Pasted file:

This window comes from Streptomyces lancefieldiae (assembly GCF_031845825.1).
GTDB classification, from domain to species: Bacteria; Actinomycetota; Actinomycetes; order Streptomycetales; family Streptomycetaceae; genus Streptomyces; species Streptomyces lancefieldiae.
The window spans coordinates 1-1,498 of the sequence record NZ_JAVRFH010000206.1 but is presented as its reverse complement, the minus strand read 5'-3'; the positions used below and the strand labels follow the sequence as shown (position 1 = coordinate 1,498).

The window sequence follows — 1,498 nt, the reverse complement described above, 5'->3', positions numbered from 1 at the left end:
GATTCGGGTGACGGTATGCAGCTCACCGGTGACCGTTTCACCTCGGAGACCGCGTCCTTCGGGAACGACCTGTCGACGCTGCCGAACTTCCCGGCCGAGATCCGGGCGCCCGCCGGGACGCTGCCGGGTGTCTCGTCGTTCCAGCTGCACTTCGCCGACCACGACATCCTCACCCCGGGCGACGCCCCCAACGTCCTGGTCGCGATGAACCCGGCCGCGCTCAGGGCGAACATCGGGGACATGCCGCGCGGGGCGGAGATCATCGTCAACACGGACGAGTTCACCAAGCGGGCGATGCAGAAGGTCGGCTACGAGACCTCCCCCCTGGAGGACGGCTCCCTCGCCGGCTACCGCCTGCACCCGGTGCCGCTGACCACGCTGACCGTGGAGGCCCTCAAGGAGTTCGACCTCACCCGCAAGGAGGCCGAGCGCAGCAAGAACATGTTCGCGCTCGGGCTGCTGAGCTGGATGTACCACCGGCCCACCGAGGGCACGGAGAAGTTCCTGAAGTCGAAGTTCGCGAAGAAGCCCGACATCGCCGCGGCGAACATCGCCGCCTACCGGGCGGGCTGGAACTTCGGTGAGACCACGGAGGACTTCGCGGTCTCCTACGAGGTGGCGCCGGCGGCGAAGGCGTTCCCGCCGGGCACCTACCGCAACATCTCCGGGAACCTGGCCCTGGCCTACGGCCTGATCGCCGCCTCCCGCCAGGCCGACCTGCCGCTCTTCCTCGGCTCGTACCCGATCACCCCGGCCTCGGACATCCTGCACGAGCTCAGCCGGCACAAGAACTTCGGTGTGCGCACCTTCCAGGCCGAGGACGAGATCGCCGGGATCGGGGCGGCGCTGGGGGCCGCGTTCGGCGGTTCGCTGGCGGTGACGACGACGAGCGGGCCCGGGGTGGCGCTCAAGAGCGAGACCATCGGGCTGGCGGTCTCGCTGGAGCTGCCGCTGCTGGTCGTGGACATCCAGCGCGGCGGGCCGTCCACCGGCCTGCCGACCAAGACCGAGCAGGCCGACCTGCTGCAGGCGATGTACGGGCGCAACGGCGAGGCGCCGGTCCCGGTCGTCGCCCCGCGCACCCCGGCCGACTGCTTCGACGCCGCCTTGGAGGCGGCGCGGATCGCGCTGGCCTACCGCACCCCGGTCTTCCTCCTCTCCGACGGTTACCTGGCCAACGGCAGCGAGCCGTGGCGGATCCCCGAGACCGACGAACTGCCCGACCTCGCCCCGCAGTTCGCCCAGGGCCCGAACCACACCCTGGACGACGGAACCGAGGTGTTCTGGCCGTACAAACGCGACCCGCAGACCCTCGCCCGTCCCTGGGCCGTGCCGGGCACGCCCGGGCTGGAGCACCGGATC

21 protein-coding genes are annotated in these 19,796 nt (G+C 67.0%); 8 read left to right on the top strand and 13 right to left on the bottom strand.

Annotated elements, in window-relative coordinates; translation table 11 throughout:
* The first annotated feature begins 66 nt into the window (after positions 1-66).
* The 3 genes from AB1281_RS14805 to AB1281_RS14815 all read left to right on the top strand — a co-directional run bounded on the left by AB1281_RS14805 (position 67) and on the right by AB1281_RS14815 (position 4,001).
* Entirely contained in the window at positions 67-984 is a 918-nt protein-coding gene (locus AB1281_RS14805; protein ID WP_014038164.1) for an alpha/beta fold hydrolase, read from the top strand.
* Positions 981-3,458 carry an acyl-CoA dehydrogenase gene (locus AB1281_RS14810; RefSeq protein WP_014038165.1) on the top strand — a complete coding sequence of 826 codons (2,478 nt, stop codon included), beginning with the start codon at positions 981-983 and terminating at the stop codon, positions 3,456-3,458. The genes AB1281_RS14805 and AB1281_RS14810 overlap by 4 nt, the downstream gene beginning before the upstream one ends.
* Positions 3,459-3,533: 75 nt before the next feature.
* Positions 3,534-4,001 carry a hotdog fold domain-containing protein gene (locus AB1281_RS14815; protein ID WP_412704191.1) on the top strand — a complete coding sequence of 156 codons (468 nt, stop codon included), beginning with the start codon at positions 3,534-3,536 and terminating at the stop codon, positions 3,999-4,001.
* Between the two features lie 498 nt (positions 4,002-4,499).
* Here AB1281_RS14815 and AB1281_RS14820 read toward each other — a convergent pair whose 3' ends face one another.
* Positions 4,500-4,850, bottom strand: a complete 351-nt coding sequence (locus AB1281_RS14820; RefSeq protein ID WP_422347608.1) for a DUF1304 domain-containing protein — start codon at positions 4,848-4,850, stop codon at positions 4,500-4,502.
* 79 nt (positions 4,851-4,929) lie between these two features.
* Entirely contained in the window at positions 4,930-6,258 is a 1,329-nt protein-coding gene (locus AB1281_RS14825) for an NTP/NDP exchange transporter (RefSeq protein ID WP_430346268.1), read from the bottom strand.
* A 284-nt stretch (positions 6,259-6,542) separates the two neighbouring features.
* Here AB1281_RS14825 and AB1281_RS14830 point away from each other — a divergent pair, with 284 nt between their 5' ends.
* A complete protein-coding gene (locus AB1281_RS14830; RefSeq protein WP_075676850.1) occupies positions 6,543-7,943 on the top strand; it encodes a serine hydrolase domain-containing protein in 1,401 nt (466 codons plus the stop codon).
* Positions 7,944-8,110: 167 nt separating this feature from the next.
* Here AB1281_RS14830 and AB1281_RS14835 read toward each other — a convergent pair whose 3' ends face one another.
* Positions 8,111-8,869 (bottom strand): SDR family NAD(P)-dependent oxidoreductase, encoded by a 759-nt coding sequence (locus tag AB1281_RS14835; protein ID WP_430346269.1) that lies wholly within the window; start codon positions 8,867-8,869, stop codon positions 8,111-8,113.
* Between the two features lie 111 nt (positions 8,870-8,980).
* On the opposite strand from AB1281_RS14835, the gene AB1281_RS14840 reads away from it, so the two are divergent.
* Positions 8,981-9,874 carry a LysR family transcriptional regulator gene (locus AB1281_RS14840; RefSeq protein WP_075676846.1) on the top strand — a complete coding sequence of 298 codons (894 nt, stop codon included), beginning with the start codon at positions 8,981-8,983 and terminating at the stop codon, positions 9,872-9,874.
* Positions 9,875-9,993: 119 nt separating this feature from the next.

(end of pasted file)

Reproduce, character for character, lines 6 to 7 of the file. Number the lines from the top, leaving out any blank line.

21 protein-coding genes are annotated in these 19,796 nt (G+C 67.0%); 8 read left to right on the top strand and 13 right to left on the bottom strand.

Annotated elements, in window-relative coordinates; translation table 11 throughout: